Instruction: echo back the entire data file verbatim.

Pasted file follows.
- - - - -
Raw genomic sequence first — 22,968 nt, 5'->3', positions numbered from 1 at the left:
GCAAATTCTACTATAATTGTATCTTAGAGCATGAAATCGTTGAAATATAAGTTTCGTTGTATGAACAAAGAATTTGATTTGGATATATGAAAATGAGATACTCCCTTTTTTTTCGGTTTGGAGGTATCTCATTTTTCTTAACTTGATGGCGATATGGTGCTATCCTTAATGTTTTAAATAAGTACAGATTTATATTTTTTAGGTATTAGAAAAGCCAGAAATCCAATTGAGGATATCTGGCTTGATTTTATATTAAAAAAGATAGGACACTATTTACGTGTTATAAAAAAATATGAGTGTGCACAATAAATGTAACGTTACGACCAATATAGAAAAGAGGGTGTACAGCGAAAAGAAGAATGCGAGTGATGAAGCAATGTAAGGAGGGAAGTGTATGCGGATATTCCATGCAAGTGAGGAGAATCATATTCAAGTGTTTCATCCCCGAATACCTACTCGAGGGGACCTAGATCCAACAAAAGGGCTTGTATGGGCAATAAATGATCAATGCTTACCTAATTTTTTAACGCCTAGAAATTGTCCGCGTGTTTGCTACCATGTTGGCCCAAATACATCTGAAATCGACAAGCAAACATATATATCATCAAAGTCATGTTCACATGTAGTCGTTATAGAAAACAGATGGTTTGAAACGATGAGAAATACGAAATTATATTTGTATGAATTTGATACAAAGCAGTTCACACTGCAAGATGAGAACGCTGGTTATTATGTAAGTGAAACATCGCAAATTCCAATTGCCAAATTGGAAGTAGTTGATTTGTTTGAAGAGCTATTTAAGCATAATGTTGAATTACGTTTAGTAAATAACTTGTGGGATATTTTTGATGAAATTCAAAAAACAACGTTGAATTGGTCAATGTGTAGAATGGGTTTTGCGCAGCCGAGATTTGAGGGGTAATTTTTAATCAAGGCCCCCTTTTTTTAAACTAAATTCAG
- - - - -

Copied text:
Raw genomic sequence first — 22,968 nt, 5'->3', positions numbered from 1 at the left:
GCAAATTCTACTATAATTGTATCTTAGAGCATGAAATCGTTGAAATATAAGTTTCGTTGTATGAACAAAGAATTTGATTTGGATATATGAAAATGAGATACTCCCTTTTTTTTCGGTTTGGAGGTATCTCATTTTTCTTAACTTGATGGCGATATGGTGCTATCCTTAATGTTTTAAATAAGTACAGATTTATATTTTTTAGGTATTAGAAAAGCCAGAAATCCAATTGAGGATATCTGGCTTGATTTTATATTAAAAAAGATAGGACACTATTTACGTGTTATAAAAAAATATGAGTGTGCACAATAAATGTAACGTTACGACCAATATAGAAAAGAGGGTGTACAGCGAAAAGAAGAATGCGAGTGATGAAGCAATGTAAGGAGGGAAGTGTATGCGGATATTCCATGCAAGTGAGGAGAATCATATTCAAGTGTTTCATCCCCGAATACCTACTCGAGGGGACCTAGATCCAACAAAAGGGCTTGTATGGGCAATAAATGATCAATGCTTACCTAATTTTTTAACGCCTAGAAATTGTCCGCGTGTTTGCTACCATGTTGGCCCAAATACATCTGAAATCGACAAGCAAACATATATATCATCAAAGTCATGTTCACATGTAGTCGTTATAGAAAACAGATGGTTTGAAACGATGAGAAATACGAAATTATATTTGTATGAATTTGATACAAAGCAGTTCACACTGCAAGATGAGAACGCTGGTTATTATGTAAGTGAAACATCGCAAATTCCAATTGCCAAATTGGAAGTAGTTGATTTGTTTGAAGAGCTATTTAAGCATAATGTTGAATTACGTTTAGTAAATAACTTGTGGGATATTTTTGATGAAATTCAAAAAACAACGTTGAATTGGTCAATGTGTAGAATGGGTTTTGCGCAGCCGAGATTTGAGGGGTAATTTTTAATCAAGGCCCCCTTTTTTTAAACTAAATTCAG